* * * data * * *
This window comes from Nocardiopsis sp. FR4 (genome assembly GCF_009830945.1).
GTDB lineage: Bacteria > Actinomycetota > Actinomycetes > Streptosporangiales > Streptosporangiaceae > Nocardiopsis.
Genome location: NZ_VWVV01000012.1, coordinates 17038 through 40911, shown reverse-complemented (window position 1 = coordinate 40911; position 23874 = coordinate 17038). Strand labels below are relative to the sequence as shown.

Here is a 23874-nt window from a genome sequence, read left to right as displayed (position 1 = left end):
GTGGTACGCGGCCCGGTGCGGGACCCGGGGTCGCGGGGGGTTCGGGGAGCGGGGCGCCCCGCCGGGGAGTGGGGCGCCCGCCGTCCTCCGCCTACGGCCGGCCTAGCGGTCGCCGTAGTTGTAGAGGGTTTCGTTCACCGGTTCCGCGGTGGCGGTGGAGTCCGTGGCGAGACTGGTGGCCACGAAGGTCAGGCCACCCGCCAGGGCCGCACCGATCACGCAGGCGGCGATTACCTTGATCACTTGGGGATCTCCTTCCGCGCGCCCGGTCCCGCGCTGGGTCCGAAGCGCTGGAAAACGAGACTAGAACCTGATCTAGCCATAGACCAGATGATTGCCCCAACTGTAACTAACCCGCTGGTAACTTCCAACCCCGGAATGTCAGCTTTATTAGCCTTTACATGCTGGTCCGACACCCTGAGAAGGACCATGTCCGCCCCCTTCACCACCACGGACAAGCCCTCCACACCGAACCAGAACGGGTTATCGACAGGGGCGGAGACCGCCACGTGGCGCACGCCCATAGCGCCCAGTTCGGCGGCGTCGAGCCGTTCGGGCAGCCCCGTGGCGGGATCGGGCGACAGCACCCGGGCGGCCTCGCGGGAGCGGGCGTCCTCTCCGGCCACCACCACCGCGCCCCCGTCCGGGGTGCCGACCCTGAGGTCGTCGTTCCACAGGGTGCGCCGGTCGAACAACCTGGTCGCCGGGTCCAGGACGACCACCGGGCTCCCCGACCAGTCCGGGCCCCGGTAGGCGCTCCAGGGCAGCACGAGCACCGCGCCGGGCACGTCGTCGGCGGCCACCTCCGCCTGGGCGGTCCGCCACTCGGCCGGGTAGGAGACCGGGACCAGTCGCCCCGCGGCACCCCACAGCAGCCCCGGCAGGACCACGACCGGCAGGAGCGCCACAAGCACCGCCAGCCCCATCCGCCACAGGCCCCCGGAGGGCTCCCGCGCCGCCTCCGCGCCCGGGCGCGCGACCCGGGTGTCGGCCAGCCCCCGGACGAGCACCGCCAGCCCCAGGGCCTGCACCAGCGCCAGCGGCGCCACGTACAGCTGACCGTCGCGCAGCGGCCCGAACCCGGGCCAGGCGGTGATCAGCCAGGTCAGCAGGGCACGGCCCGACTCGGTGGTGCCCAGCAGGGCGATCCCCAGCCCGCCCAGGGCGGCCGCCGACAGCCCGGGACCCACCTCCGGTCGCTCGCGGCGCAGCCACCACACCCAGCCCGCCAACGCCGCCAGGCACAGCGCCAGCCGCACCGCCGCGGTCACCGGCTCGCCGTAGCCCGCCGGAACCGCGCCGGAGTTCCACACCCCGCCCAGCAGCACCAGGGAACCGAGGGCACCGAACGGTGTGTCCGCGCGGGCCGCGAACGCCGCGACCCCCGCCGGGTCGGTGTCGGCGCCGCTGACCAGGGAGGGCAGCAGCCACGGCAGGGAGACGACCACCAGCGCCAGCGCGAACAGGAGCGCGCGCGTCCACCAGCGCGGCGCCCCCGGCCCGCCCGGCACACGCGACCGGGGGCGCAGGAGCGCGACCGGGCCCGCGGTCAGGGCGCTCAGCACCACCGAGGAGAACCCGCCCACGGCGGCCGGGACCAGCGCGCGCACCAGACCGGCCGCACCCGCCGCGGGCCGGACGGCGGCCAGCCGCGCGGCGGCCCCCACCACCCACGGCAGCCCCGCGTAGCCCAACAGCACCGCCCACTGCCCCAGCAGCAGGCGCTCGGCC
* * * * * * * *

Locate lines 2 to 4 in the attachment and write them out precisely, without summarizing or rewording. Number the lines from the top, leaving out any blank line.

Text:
GTDB lineage: Bacteria > Actinomycetota > Actinomycetes > Streptosporangiales > Streptosporangiaceae > Nocardiopsis.
Genome location: NZ_VWVV01000012.1, coordinates 17038 through 40911, shown reverse-complemented (window position 1 = coordinate 40911; position 23874 = coordinate 17038). Strand labels below are relative to the sequence as shown.

Here is a 23874-nt window from a genome sequence, read left to right as displayed (position 1 = left end):